Viney was an all-state soccer player for the Mariners, leading them to a pair of District titles and a Macomb Area Conference Gold title during her four years as a varsity player. It’s the sport she grew up playing, but the one she was most known for after graduation was football. American football.

The 5-foot-1-ish center attacking midfielder found herself in the MHSAA football record book after hitting all seven of her extra point attempts in the Mariners’ 2013 Division 4 Final victory against Grand Rapids South Christian.

“I think it makes sense,” she said. “There were lots of great soccer players, even that I played with. Great players that had gone through school, so I don’t think it’s weird that people remember me for that. When I talk with people, they’ll connect the dots – ‘Oh, you played football.’

“I was more accomplished as a soccer player and had more accolades. But I’m prouder of my football accomplishments, because it was really setting a pathway for girls that wanted to get into that. It’s so much more common now, or accepted. Even though it’s been almost 11 years since we won at Ford Field, I’m so proud of high school Olivia and what she did, the courage she had. She wasn’t scared of anything.”

Viney graduated from MSU’s Veterinary School in 2023. Viney joined Marine City’s football program as a sophomore, playing on the junior varsity squad. While she was there only to kick, she was all in when it came to practicing.

“Coach (Joe) Fregetto made me do tackling drills and drills in the mud – I really did earn my spot on the team,” Viney said. “I think it was mostly because he didn’t know what to do with me, so I guess just do everything that the guys do.”

She handled varsity kicking duties the next two years, setting the school record in 2013 for most extra points made during a single season – a record that still stands. Former Mariners coach Ron Glodich said that Viney actually never missed an extra point that season, as the four failed attempts were never even kicked.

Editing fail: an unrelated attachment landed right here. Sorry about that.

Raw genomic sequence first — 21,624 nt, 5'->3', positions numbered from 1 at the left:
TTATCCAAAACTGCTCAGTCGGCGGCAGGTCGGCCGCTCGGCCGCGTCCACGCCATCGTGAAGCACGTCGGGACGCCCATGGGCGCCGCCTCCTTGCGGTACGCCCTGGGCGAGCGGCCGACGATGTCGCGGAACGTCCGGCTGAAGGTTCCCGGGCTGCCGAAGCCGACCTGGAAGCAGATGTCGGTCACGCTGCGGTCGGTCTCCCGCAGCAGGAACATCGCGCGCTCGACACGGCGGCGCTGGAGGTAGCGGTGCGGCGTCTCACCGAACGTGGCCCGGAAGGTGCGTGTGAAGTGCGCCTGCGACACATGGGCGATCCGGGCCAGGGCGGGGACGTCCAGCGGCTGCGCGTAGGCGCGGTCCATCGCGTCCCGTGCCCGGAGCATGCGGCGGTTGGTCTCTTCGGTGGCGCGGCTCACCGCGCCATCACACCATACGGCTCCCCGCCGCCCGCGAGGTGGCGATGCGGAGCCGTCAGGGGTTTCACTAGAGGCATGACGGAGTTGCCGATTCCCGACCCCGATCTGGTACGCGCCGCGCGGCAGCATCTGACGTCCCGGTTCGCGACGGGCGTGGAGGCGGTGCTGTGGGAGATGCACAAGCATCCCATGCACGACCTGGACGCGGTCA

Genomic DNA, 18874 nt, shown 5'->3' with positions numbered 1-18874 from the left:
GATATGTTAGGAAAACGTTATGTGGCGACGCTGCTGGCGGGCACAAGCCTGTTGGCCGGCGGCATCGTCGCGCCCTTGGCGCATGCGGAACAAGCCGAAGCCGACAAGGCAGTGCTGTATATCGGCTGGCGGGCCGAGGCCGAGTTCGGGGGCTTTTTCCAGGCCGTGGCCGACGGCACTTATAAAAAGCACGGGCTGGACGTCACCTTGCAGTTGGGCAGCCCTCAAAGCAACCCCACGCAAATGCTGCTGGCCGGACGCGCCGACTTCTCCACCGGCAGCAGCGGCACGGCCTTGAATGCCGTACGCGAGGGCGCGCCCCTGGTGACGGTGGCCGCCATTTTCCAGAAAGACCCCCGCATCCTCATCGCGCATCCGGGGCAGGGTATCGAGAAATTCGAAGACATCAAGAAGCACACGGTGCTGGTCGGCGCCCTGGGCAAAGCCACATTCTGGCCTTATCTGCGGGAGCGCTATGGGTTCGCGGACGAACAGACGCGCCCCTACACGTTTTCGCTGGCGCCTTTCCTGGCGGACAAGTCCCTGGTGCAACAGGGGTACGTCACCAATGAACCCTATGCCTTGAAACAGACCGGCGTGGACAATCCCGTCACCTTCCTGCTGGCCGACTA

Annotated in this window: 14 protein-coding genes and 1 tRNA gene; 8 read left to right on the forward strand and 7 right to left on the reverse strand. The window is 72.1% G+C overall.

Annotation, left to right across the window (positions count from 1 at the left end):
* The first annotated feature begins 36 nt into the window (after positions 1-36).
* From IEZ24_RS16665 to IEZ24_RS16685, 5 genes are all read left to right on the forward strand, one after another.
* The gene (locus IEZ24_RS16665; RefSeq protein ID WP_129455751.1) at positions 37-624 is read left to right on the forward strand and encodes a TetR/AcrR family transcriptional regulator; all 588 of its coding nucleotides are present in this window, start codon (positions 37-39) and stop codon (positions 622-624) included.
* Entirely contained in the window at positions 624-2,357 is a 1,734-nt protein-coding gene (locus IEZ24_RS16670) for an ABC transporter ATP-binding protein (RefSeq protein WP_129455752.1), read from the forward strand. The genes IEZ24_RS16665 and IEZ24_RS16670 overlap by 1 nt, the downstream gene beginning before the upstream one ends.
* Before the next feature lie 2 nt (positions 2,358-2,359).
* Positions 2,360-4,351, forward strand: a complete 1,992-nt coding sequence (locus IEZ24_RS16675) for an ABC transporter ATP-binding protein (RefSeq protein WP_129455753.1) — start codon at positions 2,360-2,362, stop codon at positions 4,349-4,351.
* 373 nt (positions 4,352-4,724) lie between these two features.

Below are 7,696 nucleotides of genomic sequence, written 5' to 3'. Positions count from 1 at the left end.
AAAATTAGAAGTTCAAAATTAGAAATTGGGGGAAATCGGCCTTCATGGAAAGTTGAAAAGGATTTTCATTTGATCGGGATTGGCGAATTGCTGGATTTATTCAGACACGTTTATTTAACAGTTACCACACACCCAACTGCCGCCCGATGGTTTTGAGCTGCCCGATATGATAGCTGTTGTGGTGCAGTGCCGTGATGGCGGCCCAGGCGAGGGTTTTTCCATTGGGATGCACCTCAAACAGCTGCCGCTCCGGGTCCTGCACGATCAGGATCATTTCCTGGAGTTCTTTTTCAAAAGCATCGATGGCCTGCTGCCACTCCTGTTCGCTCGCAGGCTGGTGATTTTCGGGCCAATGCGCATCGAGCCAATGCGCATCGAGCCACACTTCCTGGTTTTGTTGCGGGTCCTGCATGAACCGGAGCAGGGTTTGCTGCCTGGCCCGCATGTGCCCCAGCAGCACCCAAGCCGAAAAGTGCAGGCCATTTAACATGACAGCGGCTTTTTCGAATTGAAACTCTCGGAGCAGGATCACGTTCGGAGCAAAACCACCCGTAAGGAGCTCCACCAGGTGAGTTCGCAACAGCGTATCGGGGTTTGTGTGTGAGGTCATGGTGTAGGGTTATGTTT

It was her performance in the Division 4 Final that gained her statewide acclaim, as she hit 7 of 7 attempts, tying a record for most extra points made in a Finals game. It stood until a pair of kickers hit eight in 2022.

One record that never will be broken, however, is Viney becoming the first female to score a point at the Finals.

“Everything was so surreal, I was so nervous,” Viney said. “One of my most vivid memories was that day, or maybe the day before, Coach Glodich said, ‘Just so you know, when you get to the field, the goal posts are two feet narrower on each side. But that doesn’t matter if you kick it in the middle.’

“We got there and watched the team before us so we could get used to it, and I remember thinking, ‘Oh my gosh, they’re so narrow.’ … Seeing myself up on the big screen was kind of almost a little embarrassing, because I knew people were talking about me being the girl. But once we were in the game, it was a lot like any other game. I was just waiting for my turn to go on the field and do my job.”

Viney later was featured in Sports Illustrated’s “Faces in the Crowd” – ironically, right below current U.S. Women’s National Team forward Mallory Pugh – but she wasn’t looked at any differently by her teammates, and she wouldn’t have wanted to be.

“That team was all about sacrifice for the team,” Frendt said. “For them to realize, ‘None of us can do what she does, so we better embrace it, because no one else can do it.’ They really made her feel like part of the team. They wanted to protect her, too. But she was tough. She wasn’t going to take anything.”

Viney went to SVSU to study biology and played for its club soccer team. During her time there, she volunteered at an animal shelter and made the decision she wanted to help animals in her career. She works in general practice at Deporre, and would eventually like to work in shelter medicine.

She and her husband Matt, who were married in May, live with their three dogs. She’s not far from home, and in the spring of 2023 she visited Frendt’s college and career readiness class to speak with students at her alma mater. Her presentation and the attention to detail and hard work she put into it, Frendt said, blew his students away. Not that it surprised him.

“That’s poured into her life after sports,” he said of her work ethic. “She just kept plugging away. She’s awesome.”

July 11: High School 'Hoop Squad' Close to Heart as Hughes Continues Coaching Climb - Read
July 10: 
Nightingale Embarking on 1st Season as College Football Head Coach - Read
June 28:
 E-TC's Witt Bulldozing Path from Small Town to Football's Biggest Stage - Read

PHOTOS (Top) Marine City’s Olivia Viney kicks at the 2013 11-Player Football Finals, also during her spring soccer season, and cares for one of her patients as an associate veterinarian. (Middle) Viney graduated from MSU’s Veterinary School in 2023. (Photos courtesy of Olivia Viney.)